Aimee Babcock-Ellis

Graduate Assistant
Nonprint Media Services Library
301-405-9236  fax 301-314-9419
(direct dial) 301-405-9352
University of Maryland at College Park
Masters of Library Science Student
(cell) 518-225-7127
[log in to unmask]

---------- Forwarded message ----------
From: Scott Nicholson <[log in to unmask]>
Date: Mon, Jun 1, 2009 at 6:22 AM
Subject: Free Gaming in Libraries course starts today!
To: [log in to unmask]

Please pass this on to your students who might be interested in Gaming in

Free Gaming in Libraries Course via YouTube

Scott Nicholson, associate professor at Syracuse University's School
of Information Studies, will be teaching a video-based course on the
basics of gaming in libraries.  Every day during the month of June,
participants will be able to view a new video exploring some concept
of games or how libraries can integrate games into their programs.
The class will cover games appropriate for all age groups in many
types of library settings.

Throughout the month of June, Scott Nicholson will teach IST 600
Gaming in Libraries in three online spaces, two of which are freely
available to anyone:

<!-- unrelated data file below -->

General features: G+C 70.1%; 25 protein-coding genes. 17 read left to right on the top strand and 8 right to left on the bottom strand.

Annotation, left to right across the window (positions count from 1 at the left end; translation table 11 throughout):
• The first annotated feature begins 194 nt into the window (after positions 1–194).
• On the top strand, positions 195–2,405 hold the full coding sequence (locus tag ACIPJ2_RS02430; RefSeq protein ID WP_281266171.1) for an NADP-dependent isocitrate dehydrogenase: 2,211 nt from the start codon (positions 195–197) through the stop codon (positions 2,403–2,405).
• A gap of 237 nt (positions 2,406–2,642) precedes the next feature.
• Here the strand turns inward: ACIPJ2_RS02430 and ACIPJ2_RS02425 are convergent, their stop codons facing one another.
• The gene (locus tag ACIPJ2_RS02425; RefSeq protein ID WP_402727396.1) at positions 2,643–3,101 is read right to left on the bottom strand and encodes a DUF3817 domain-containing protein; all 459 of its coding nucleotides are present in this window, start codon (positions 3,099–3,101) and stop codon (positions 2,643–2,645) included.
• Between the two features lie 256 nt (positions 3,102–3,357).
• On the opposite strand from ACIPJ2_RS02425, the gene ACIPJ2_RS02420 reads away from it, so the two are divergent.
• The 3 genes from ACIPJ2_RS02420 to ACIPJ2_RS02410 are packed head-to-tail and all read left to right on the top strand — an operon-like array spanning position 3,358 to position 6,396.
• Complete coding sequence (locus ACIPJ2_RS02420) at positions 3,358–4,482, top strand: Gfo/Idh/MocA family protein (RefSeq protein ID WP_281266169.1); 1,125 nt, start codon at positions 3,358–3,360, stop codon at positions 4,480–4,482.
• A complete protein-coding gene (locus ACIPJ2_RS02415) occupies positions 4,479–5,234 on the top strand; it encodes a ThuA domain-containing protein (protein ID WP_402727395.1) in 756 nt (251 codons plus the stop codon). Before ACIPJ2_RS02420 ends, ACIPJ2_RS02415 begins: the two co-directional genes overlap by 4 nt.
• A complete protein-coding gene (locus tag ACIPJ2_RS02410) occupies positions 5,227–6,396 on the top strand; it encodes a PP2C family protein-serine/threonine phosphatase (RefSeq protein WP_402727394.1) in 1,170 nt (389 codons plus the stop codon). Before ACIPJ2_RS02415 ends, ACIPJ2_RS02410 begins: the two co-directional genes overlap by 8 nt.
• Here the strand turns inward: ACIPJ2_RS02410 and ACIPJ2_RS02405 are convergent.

·        The Syracuse University YouTube channel, where video lectures
and guest speakers will be posted, and where students enrolled in the
class will be required to post weekly video responses.

·        American Library Association (ALA) Connect , a social
networking site for the ALA that will host the discussion of students,
speakers, librarians, and other participants from the general public.

·        The iSchooląs online learning management system, a private
space for enrolled students to ask questions and submit their

 Students and other participants in the class can expect to gain a
solid understanding of the spectrum of types of games, know how
libraries typically use games, and be able to select games for their
own libraries based upon the goals of the program and the mission of
the library.  They will learn how to start a gaming program, how to
facilitate the activity, how to assess the program, and how to tie the
assessment back to the libraryąs mission.

Nicholsonąs biggest goal for the course is to bring together
students, librarians, gamers, and representatives of the gaming
industry for a month-long discussion about the roles that games can
play in libraries.  The course is being offered by the Syracuse
iSchool to its students and students enrolled at partner schools
through the Web-based Information Science Education (WISE) Consortium.
The course is being funded by the Kauffman Enitiative Project at
Syracuse University.

The primary blog for the course is at

Dr. Scott Nicholson, MLIS
Associate Professor and MSLIS Program Director
Syracuse University School of Information Studies